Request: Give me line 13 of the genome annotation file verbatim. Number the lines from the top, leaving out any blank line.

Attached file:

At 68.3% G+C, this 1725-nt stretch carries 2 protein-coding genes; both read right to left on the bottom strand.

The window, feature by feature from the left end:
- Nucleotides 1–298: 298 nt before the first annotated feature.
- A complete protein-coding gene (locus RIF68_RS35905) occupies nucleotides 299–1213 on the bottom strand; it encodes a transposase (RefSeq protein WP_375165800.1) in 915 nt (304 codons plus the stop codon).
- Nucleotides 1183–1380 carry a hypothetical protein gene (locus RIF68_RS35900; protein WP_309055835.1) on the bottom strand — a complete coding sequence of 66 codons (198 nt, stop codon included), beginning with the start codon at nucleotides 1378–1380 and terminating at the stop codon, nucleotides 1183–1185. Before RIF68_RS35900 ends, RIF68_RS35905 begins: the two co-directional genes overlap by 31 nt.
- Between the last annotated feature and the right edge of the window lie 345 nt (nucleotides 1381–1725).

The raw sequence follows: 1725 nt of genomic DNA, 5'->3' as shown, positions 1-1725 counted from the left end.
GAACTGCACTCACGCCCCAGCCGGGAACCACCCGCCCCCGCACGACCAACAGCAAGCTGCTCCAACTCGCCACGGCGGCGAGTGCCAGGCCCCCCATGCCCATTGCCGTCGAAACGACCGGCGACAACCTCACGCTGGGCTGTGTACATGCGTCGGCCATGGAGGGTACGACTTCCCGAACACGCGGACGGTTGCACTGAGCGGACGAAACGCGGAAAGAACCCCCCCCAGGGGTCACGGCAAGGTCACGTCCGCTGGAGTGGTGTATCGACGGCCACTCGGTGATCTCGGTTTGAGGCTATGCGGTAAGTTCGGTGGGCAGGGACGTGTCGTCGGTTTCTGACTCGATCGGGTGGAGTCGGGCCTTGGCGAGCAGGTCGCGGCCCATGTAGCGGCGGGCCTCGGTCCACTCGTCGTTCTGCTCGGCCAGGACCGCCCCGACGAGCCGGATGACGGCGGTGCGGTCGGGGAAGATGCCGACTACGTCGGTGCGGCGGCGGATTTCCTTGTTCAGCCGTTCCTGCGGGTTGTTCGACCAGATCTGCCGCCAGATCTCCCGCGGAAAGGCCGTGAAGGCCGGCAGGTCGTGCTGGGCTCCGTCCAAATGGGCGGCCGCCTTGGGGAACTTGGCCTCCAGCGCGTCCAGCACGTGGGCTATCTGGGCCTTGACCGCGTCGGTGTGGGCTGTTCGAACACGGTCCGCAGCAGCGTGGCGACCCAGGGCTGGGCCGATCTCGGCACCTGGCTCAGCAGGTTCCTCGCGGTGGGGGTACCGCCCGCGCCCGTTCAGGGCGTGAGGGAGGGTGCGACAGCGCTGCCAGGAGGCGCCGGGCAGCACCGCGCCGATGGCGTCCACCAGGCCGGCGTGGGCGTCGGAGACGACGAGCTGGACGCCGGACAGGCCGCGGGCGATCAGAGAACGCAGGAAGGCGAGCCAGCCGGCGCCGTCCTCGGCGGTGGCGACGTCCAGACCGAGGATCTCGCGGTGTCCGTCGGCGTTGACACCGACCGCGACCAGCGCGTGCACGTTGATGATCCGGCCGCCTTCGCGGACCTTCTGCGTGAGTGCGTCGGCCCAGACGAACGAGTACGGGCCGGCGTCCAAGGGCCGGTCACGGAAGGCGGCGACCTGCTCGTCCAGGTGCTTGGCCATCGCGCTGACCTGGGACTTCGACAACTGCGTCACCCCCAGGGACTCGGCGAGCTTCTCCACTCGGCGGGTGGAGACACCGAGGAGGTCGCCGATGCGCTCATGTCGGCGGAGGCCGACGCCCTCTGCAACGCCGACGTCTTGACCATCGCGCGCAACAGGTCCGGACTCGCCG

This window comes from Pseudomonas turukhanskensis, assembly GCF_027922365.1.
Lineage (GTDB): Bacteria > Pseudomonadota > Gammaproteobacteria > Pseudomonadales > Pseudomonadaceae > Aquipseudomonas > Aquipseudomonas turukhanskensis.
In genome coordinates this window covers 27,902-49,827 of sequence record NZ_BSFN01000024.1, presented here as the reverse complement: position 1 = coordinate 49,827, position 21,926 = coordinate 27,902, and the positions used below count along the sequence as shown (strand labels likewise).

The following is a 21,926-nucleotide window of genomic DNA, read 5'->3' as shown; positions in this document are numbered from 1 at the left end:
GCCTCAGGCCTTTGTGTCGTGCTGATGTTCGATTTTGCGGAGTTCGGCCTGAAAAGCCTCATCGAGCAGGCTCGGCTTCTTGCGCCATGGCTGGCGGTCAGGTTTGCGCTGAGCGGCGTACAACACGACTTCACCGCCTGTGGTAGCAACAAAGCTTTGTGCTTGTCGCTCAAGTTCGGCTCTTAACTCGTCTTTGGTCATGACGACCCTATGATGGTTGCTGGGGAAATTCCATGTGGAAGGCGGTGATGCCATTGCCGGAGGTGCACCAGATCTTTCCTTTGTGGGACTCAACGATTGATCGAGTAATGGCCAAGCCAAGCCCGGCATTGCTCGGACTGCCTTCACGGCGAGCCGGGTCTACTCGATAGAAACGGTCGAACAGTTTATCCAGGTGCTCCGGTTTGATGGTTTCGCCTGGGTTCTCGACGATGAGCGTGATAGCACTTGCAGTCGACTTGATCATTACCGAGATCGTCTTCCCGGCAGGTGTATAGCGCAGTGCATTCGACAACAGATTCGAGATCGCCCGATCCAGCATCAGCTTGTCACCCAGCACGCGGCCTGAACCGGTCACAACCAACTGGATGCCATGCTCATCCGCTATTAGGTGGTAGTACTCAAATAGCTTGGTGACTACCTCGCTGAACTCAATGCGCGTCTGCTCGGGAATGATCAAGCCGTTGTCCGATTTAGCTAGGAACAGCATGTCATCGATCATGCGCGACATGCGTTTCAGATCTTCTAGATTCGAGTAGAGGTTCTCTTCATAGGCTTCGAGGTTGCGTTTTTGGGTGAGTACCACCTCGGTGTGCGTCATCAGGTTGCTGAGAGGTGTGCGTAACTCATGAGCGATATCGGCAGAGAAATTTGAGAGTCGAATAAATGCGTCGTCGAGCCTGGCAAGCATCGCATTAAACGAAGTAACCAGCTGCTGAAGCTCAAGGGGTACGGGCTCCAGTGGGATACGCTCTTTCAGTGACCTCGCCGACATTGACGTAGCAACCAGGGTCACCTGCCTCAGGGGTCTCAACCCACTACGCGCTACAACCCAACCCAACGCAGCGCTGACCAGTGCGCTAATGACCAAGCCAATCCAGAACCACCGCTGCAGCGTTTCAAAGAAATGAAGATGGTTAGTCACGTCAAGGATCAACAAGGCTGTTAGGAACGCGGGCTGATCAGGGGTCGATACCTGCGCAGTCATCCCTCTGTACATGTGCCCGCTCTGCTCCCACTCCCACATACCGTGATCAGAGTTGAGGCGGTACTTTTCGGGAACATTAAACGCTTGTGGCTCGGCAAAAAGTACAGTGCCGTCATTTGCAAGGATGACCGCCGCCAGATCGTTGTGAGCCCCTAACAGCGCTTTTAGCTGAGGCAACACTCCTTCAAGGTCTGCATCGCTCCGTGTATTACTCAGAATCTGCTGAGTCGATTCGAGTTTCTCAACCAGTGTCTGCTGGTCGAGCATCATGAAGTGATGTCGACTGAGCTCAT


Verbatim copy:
GCCTCAGGCCTTTGTGTCGTGCTGATGTTCGATTTTGCGGAGTTCGGCCTGAAAAGCCTCATCGAGCAGGCTCGGCTTCTTGCGCCATGGCTGGCGGTCAGGTTTGCGCTGAGCGGCGTACAACACGACTTCACCGCCTGTGGTAGCAACAAAGCTTTGTGCTTGTCGCTCAAGTTCGGCTCTTAACTCGTCTTTGGTCATGACGACCCTATGATGGTTGCTGGGGAAATTCCATGTGGAAGGCGGTGATGCCATTGCCGGAGGTGCACCAGATCTTTCCTTTGTGGGACTCAACGATTGATCGAGTAATGGCCAAGCCAAGCCCGGCATTGCTCGGACTGCCTTCACGGCGAGCCGGGTCTACTCGATAGAAACGGTCGAACAGTTTATCCAGGTGCTCCGGTTTGATGGTTTCGCCTGGGTTCTCGACGATGAGCGTGATAGCACTTGCAGTCGACTTGATCATTACCGAGATCGTCTTCCCGGCAGGTGTATAGCGCAGTGCATTCGACAACAGATTCGAGATCGCCCGATCCAGCATCAGCTTGTCACCCAGCACGCGGCCTGAACCGGTCACAACCAACTGGATGCCATGCTCATCCGCTATTAGGTGGTAGTACTCAAATAGCTTGGTGACTACCTCGCTGAACTCAATGCGCGTCTGCTCGGGAATGATCAAGCCGTTGTCCGATTTAGCTAGGAACAGCATGTCATCGATCATGCGCGACATGCGTTTCAGATCTTCTAGATTCGAGTAGAGGTTCTCTTCATAGGCTTCGAGGTTGCGTTTTTGGGTGAGTACCACCTCGGTGTGCGTCATCAGGTTGCTGAGAGGTGTGCGTAACTCATGAGCGATATCGGCAGAGAAATTTGAGAGTCGAATAAATGCGTCGTCGAGCCTGGCAAGCATCGCATTAAACGAAGTAACCAGCTGCTGAAGCTCAAGGGGTACGGGCTCCAGTGGGATACGCTCTTTCAGTGACCTCGCCGACATTGACGTAGCAACCAGGGTCACCTGCCTCAGGGGTCTCAACCCACTACGCGCTACAACCCAACCCAACGCAGCGCTGACCAGTGCGCTAATGACCAAGCCAATCCAGAACCACCGCTGCAGCGTTTCAAAGAAATGAAGATGGTTAGTCACGTCAAGGATCAACAAGGCTGTTAGGAACGCGGGCTGATCAGGGGTCGATACCTGCGCAGTCATCCCTCTGTACATGTGCCCGCTCTGCTCCCACTCCCACATACCGTGATCAGAGTTGAGGCGGTACTTTTCGGGAACATTAAACGCTTGTGGCTCGGCAAAAAGTACAGTGCCGTCATTTGCAAGGATGACCGCCGCCAGATCGTTGTGAGCCCCTAACAGCGCTTTTAGCTGAGGCAACACTCCTTCAAGGTCTGCATCGCTCCGTGTATTACTCAGAATCTGCTGAGTCGATTCGAGTTTCTCAACCAGTGTCTGCTGGTCGAGCATCATGAAGTGATGTCGACTGAGCTCAT